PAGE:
The bucolic image of arrival was cast as a triumph of technology, civilization, and deliverance. The bucolic scene not only denied violence, but was an image of paradisal promise that Dióscoro Teófilo Puebla Tolín rendered in a manner widely reprinted in the lithograph of the commemorations of quadricentennial celebrations of 1892 as a narrative of westward expansion of Manifest Destiny. The recent re-questioning of Columbian commemoration as a common national identity led to the questioning of commemorative Columbian statuary across the United States, from Columbus, Ohio to San Francisco to Kenosha, WI, to Miami. As the statues were dislodged from the common memories of an Italian-American community–as many once were in New Haven, Boston, and Philadelphia as well as New York City–their place loosened in a narrative of nation in ways that needs to be told. Attracted by a remarkable burst of creative iconoclastic energy, San Francisco’s City Arts Commission preemptively monument to Columbus somewhat preposterously overlooking the Pacific to be removed from its monumental pedestal in order to maintain the local peace–a statue long defaced in recent years–before it was defaced.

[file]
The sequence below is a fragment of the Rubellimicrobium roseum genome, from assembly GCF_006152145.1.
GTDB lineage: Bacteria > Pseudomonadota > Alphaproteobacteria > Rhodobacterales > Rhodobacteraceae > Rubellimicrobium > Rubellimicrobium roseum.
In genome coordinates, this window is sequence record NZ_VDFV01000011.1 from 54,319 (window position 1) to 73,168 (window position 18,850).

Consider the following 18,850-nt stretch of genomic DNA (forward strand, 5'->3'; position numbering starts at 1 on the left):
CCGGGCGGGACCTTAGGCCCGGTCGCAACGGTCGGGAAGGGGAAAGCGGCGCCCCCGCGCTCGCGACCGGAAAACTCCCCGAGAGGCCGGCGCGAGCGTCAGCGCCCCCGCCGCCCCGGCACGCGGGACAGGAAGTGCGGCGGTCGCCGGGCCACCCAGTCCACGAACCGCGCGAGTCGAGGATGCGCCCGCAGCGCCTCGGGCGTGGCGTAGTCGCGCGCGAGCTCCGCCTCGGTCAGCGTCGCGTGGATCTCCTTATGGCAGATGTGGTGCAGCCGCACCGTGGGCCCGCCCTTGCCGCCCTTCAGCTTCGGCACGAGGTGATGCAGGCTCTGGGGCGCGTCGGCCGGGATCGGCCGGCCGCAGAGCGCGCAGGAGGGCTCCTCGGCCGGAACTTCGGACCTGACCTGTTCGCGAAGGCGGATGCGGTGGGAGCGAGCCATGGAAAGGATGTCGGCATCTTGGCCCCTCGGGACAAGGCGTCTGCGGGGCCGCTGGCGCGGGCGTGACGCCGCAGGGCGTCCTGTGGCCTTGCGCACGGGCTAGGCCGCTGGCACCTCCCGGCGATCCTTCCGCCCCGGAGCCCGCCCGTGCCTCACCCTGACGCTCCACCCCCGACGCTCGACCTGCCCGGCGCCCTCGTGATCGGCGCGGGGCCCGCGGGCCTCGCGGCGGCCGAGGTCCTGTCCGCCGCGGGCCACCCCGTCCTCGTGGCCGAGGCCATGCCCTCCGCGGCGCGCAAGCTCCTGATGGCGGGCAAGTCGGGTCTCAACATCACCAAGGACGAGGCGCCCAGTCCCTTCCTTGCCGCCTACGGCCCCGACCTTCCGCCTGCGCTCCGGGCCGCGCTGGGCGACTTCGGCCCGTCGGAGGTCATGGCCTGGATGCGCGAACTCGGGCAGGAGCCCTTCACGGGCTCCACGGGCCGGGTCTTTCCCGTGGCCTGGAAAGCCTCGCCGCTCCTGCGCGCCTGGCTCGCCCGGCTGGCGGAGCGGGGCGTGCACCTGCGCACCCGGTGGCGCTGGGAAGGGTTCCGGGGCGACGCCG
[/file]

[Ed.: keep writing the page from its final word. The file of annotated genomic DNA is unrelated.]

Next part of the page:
The removal of monuments to Columbus spread as a retallying of moral accounts, but a restoration of civil peace. The importance of refiguring the commemoration of colonization grew as a form of reparations whose logic was unmistakably national in character, if the first questioning of Columbus Day had been local and selective in 1992-3. The deposition of the 4,000 pound statue, with a violence that would repeat and channel the rejection of the figure of Columbus whose monuments were already deposed in Boston, St. Paul, Minnesota; Camden, NJ; Richmond, VA, and other cities in New York state, one of which was beheaded–if long after the statue to the navigator was ceremoniously pushed into the ocean in 1986, in Port-au-Prince, Haiti, with a placard “Foreigners out of Haiti!” And by 2020, the ease with which statues of Christopher Columbus were assimilated to the confederate monuments preserved across many southern states–and preserved at considerable cost to American taxpayers–reminded us of how easily the memory of Columbus as colonizer was cultivated among white supremacists as iconic testaments to a sense of historical security of another era we were trying to pry ourselves free in hopes to gain distance on.

Southern Vision Alliance,
Confederate Monuments Removed since George Floyd’s Murder